Kate laughed. “Is that why you specialized?”
“Not entirely,” Ray said, “but it was certainly part of the appeal. No, it was mainly because I was sick of passing all the big jobs over to the specialists and never seeing anything through to the end. How about you?”
“Sort of similar.”
They reached the row of houses the PC had pointed toward. Kate carried on talking as they looked for number four.
“I like dealing with the more serious jobs. But mainly it’s because I get bored easily. I like complicated investigations that make my head hurt to figure them out. Cryptic crosswords rather than simple ones. Does that make sense?”
“Perfect sense,” said Ray. “Although I’ve always been useless at cryptic crosswords.”
“There’s a knack,” said Kate. “I’ll teach you sometime. Here we are, number four.”
The front door was smartly painted and slightly ajar. Ray pushed it open and called inside. “CID. All right if we come in?”
“In the sitting room,” came the response.
They wiped their feet and walked up the narrow hallway, pushing past an overloaded coat rack, beneath which sat a pair of child’s red wellies, neatly placed beside an adult pair.
The child’s mother was sitting on a small sofa, her eyes fixed on the blue drawstring school bag clutched on her lap.
“I’m Detective Inspector Ray Stevens. I’m so sorry to hear about your son.”
She looked up at him, twisting the drawstring so tightly around her hands the cord gouged red grooves in her skin. “Jacob,” she said, dry-eyed. “His name is Jacob.”
Perched on a kitchen chair next to the sofa, a uniformed sergeant was balancing paperwork on his lap. Ray had seen him around the station but didn’t know his name. He glanced at his badge.
“Brian, would you mind taking Kate into the kitchen and filling her in on what you’ve got so far? I’d like to ask the witness a few questions, if that’s okay? It won’t take long. Perhaps you could make her a cup of tea at the same time.”
From the reaction on Brian’s face, it was clear this was the last thing he wanted to do, but he stood up and left the room with Kate, no doubt to moan to her about CID pulling rank. Ray didn’t dwell on it.
“I’m sorry to ask you even more questions, but it’s vital we get as much information as we can, as early as possible.”
Jacob’s mother nodded, but didn’t look up.
“I understand you couldn’t see the car’s number plate?”
“It happened so quickly,” she said, the words triggering a release of emotion. “He was talking about school, and then . . . I only let go for a second.” She pulled the drawstring cord tighter round her hand, and Ray watched the color drain from her fingers. “It was so fast. The car came so fast.”
She answered his questions quietly, giving no sign of the frustration she must surely be feeling. Ray hated causing such intrusion, but he had no choice.
“What did the driver look like?” “I couldn’t see inside,” she said. “Were there passengers?”
“I couldn’t see inside the car,” she repeated, her voice dull and wooden. “Right,” said Ray. Where on earth were they going to start?
She looked at him. “Will you find him? The man who killed Jacob. Will you find him?” Her voice cracked and the words fell apart, morphing into a low moan. She bent forward, hugging the school bag into her stomach, and Ray felt a tightening in his chest. He took a deep breath, forcing the feeling away.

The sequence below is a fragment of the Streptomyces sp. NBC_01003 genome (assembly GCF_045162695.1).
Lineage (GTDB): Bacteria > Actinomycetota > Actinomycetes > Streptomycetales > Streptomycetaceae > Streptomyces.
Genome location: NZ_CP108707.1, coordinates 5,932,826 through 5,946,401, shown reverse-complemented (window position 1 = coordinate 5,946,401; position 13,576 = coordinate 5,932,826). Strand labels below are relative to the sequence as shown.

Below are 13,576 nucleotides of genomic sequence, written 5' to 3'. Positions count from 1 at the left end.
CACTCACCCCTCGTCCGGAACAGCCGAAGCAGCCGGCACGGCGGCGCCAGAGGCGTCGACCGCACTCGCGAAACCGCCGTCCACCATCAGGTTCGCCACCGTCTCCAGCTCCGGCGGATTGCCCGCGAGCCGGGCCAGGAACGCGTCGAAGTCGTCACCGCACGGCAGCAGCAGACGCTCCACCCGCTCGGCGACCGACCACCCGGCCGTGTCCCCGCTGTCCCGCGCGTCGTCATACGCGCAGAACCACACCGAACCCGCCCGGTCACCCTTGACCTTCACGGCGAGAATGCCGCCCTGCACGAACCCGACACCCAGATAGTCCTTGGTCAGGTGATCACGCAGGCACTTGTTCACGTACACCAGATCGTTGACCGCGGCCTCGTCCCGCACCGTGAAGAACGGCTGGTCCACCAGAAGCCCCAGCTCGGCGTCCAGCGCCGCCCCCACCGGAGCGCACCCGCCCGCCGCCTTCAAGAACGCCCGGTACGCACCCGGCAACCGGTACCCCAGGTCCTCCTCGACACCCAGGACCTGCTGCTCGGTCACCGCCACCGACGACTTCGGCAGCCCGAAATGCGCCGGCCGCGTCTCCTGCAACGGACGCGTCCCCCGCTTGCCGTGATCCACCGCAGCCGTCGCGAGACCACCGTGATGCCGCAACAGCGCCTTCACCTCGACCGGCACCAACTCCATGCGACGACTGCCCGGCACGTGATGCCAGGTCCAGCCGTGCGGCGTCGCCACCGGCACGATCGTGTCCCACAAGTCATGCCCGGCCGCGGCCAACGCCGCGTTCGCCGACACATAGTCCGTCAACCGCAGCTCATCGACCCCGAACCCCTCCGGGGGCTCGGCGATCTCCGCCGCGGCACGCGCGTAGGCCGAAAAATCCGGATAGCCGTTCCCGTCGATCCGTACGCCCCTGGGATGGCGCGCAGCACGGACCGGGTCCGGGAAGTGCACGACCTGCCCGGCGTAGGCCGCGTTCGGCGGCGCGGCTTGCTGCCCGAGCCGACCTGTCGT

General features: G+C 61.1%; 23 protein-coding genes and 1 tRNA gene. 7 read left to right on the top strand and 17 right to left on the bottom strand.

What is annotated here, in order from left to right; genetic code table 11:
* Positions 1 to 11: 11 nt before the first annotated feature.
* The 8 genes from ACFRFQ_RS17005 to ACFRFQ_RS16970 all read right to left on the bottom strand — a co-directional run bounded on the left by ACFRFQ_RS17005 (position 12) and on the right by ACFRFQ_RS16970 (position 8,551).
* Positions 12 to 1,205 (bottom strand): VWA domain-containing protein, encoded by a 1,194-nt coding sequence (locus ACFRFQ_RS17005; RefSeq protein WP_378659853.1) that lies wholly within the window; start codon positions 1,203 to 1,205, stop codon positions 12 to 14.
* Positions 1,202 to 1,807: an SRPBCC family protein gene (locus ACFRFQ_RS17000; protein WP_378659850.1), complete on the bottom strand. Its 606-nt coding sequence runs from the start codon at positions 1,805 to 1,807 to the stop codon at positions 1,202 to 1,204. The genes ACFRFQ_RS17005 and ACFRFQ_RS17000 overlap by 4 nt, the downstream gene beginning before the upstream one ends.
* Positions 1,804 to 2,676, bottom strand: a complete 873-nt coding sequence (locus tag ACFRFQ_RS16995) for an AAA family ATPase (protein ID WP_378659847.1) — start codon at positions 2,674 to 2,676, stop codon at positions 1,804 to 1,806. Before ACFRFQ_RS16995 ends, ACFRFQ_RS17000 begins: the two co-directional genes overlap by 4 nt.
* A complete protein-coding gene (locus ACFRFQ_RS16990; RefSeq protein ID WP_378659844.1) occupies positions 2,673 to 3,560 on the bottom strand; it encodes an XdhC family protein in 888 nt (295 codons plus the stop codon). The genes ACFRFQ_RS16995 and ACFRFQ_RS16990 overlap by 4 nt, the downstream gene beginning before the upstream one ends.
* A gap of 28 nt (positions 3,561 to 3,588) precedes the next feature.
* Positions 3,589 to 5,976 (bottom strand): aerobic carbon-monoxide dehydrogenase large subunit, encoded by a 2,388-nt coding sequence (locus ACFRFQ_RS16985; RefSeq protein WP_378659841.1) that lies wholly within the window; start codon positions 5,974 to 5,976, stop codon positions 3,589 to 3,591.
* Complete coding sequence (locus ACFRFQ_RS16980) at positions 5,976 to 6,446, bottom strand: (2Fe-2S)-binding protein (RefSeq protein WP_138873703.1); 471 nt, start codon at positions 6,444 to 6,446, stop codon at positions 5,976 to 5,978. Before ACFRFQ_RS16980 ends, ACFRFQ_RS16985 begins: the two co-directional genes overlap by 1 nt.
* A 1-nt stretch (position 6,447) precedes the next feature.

“We’ll do everything we can,” he said, despising himself for the cliché. Kate came back from the kitchen with Brian behind her, carrying a mug of tea. “All right if I finish this statement now, guv?” he asked.
Stop upsetting my witness, you mean, Ray thought. “Yes, thank you—sorry for interrupting. Got everything we need, Kate?”
Kate nodded. She looked pale, and he wondered if Brian had said something to upset her. In a year or so he would know her as well as he knew the rest of the team, but he hadn’t quite sussed her out yet. She was outspoken, he knew that much, not too nervous to put her point across at team meetings, and she learned fast.
They left the house and walked in silence back to the car.
“Are you okay?” he asked, although it was clear she wasn’t. Her jaw was rigid; the color had completely drained from her face.
“Fine,” Kate said, but her voice was thick and Ray realized she was trying not to cry.
“Hey,” he said, reaching out and putting an awkward arm round her shoulder, “is it the job?” Over the years Ray had built a defensive mechanism against the fall-out of cases like this one. Most police officers had one—it’s why you had to turn a blind eye to some of the jokes bandied about the cafeteria—but perhaps Kate was different.
She nodded and took a deep, juddering breath. “I’m sorry, I’m not normally like this, I promise. I’ve done dozens of death knocks, but . . . God, he was five years old! Apparently Jacob’s father never wanted any- thing to do with him, so it’s always been the two of them. I can’t imagine what she’s going through.” Her voice cracked, and Ray felt the tightness in his chest return. His coping mechanism relied on focusing on the investigation—on the hard evidence before them—and not dwelling too deeply on the emotions of the people involved. If he thought too long about how it must feel to watch your child die in your arms, he would be no use to anyone, not least to Jacob and his mother. Ray’s thoughts flicked involuntarily to his own children, and he had an irrational desire to call home and check they were both safe.